Customers barely know any of this is going on. Customers aren't turned off by any of this because they don't care. Apple's been suing everyone possible for years, and consumers didn't care back then, either.

It's all about the goods - more iPads and iPhones for everyone. No one cares about legal BS. People don't moralize about tech.
Score: 11 Votes (Like | Disagree)
Avatar
116 months ago

Android fan boy here :P

Of course, samsung makes way better stuf than apple. Only props to apple though as they get more sales from uneducated tech free people. Thats one thing I like about Apple, they have built up reputation for their friendly UI that just works because it's simple and easy to use.

Android on the other hand of course it's somewhat Identical (exactly the same for texting/calling) but for like gaming, benchmarks/performance, mod/hack/customization. Props goes out to android for all that jazz but the thing is that people are so "Use to" apple's way of selling stuff from their ads that they feel norm to them so the "uneducated people" usually go out to buy the apple products.

Then theres those hardcore apple fans who are tech educated and will back up apple, not gonna blame them...

Anyways, if Apple droped their limitations while keeping the friendly UI they always have had, I'm sure they'll boost in sales. Until that day, Android will always rule on the mod/hack/customization area. If you don't believe me on customization search up custom rom, beautiful widget/fancy widget, adw launcher/go launcher, etc. All that stuf except custom rom you don't even need to hack your phone to do so unlike iphone/pod/pad and even then the themes you download off (certain sites or source that i wont mention) are pretty crappy and too much effort to do.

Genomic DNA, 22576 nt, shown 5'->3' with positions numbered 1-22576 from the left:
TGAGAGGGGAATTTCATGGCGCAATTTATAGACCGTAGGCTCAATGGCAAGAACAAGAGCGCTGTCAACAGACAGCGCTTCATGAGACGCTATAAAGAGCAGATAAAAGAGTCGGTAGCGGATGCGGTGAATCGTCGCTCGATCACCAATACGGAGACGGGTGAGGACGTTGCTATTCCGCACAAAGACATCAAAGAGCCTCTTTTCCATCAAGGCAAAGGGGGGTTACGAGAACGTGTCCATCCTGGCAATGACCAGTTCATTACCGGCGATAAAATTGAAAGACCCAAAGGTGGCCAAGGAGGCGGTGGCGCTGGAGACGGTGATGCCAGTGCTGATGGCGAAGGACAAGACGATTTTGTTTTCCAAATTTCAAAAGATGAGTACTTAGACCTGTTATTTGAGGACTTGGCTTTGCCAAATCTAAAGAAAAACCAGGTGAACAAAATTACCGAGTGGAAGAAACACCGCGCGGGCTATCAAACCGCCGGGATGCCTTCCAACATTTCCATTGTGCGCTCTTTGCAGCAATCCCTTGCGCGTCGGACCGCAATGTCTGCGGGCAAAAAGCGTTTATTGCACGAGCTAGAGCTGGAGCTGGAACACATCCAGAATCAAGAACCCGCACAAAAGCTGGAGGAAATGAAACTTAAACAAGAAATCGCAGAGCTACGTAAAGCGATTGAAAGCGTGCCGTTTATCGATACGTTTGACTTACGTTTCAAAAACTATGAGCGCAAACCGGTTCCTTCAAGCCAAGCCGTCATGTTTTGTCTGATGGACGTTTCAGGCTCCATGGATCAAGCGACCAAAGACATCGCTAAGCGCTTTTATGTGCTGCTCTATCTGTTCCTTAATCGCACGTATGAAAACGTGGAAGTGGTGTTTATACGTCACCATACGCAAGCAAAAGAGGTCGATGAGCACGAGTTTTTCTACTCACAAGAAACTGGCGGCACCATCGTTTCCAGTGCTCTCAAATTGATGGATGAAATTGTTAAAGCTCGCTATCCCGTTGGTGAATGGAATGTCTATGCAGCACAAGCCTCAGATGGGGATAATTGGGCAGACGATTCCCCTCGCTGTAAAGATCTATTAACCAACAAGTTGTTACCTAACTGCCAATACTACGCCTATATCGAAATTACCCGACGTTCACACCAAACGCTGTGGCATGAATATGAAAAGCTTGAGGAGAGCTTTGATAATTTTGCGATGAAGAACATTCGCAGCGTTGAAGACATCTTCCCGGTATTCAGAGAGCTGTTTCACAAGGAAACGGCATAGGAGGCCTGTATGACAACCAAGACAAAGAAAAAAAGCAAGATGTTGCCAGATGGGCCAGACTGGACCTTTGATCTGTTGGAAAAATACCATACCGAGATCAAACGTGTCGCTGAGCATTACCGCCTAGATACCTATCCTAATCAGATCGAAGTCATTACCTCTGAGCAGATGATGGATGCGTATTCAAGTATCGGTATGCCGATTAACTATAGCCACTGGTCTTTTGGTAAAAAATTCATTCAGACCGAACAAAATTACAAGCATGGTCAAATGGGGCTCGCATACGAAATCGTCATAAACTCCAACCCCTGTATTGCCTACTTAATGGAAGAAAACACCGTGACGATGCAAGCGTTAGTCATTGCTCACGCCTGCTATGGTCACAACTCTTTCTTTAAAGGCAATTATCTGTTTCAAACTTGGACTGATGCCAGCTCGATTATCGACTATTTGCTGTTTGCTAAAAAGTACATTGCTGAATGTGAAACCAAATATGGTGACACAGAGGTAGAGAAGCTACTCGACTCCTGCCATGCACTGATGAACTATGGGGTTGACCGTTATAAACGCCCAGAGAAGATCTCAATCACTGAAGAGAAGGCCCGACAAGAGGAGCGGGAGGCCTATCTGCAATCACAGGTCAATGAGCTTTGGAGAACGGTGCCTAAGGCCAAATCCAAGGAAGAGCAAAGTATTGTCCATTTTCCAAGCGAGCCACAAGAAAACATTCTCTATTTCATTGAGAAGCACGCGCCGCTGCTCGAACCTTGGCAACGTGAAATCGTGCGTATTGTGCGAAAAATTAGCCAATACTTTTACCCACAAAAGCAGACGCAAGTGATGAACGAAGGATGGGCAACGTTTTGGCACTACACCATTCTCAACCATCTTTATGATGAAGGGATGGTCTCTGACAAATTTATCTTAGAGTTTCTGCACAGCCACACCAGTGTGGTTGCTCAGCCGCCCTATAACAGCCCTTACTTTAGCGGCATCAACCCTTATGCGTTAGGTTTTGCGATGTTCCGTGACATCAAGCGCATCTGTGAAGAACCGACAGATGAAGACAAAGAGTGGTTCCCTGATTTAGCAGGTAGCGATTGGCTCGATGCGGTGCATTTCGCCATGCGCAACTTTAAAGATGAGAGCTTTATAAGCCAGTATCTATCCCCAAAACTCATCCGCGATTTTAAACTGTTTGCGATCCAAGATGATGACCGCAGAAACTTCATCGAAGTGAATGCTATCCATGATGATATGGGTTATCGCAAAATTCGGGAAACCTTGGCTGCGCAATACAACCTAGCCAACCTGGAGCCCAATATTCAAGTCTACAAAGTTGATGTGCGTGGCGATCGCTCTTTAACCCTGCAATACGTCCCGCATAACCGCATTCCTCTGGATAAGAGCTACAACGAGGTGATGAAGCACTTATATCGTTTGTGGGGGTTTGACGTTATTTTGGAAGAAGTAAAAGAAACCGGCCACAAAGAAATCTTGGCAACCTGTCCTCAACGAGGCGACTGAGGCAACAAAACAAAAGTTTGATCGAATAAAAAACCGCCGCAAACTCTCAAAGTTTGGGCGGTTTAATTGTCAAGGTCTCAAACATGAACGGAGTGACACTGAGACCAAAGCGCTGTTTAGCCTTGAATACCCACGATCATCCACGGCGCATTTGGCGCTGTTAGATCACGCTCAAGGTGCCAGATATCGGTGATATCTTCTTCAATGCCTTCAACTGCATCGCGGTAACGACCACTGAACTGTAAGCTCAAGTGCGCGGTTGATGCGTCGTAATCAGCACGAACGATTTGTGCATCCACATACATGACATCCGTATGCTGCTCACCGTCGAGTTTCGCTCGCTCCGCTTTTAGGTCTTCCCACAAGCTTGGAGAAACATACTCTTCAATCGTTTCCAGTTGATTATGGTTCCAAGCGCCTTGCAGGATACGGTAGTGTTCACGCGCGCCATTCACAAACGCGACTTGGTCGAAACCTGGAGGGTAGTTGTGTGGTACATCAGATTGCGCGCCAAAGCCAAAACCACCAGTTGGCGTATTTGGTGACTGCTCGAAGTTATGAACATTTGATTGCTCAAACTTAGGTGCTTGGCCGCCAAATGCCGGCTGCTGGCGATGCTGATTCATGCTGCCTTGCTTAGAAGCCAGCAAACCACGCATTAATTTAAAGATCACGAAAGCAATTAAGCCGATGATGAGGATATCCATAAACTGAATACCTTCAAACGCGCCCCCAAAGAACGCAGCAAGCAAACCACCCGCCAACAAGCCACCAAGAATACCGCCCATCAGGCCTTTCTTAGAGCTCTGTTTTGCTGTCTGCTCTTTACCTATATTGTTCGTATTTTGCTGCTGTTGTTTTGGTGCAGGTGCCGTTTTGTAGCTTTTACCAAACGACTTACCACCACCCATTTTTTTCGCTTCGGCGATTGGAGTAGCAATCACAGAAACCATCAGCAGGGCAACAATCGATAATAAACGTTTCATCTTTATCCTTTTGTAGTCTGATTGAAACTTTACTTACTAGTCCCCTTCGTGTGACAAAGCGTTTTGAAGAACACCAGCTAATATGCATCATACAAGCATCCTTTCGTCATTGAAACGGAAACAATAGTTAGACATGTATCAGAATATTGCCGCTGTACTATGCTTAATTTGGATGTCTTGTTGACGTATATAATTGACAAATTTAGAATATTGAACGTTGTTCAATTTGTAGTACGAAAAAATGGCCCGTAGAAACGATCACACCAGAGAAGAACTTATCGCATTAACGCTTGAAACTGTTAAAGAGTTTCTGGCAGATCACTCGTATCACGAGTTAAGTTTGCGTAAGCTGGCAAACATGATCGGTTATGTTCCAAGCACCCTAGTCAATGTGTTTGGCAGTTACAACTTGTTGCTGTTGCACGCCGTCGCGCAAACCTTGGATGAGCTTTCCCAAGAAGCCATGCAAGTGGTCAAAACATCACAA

let the spazz/flame begin lol...

Android rules :)

If Apple dropped limitations, iOS will become the mess that Android is. ICS is an improvement UI wise, but people don't realize the fundamental problems of Android. It's the business model.

Fragmentation is real and it sucks for devs. People think because Android has markets that apps will work on all devices provided they have the same OS. This isn't even true due to the wide variety of Android devices, many of which don't offer improvements over previous ones. Even if you get an app to work on a certain device, not all features may work as expected. I know people who use Android to try something different, but no one I know loves it.

You don't even get timely updates unless you get a Nexus device, but then where is the choice? If you are going to use a custom ROM, then what's the difference between Android and Jailbreaking?

I'm glad Android is getting better because there is more competition, but I don't buy that people are getting iPhones because they are uneducated. Even just in my university program about design/multimedia/comp sci, the majority of people use iPhones. Being tech savvy doesn't mean you want to spend loads of time making your phone right for you. Phones are still just phones, and all these little tweaks are neat and all, but don't add much to the experience and don't make the phone much more efficient.
Score: 10 Votes (Like | Disagree)
Avatar
116 months ago

Android fan boy here :P

Of course, samsung makes way better stuf than apple.

------

let the spazz/flame begin lol...

Android rules :)


I hope not. I'm a hardcore Apple guy from '85. Have 7 macs in the house, 2 iphones, ipad, apple tv, bla bla bla.

But you were polite and stated your opinion. If you get flamed, it won't entirely surprise me, just another example that a few spazzes here are so into Apple they can't have a level headed discussion about this.
Score: 10 Votes (Like | Disagree)
Avatar
116 months ago

Seriously.

I thought Steve Jobs said the way to succeed as a company is to 'innovate', I don't remember a quote where he said the way to succeed is to 'litigate'.


See, there you go thinking again. So your idea is I innovate and you go ahead and steal all my ideas. :rolleyes:
Score: 8 Votes (Like | Disagree)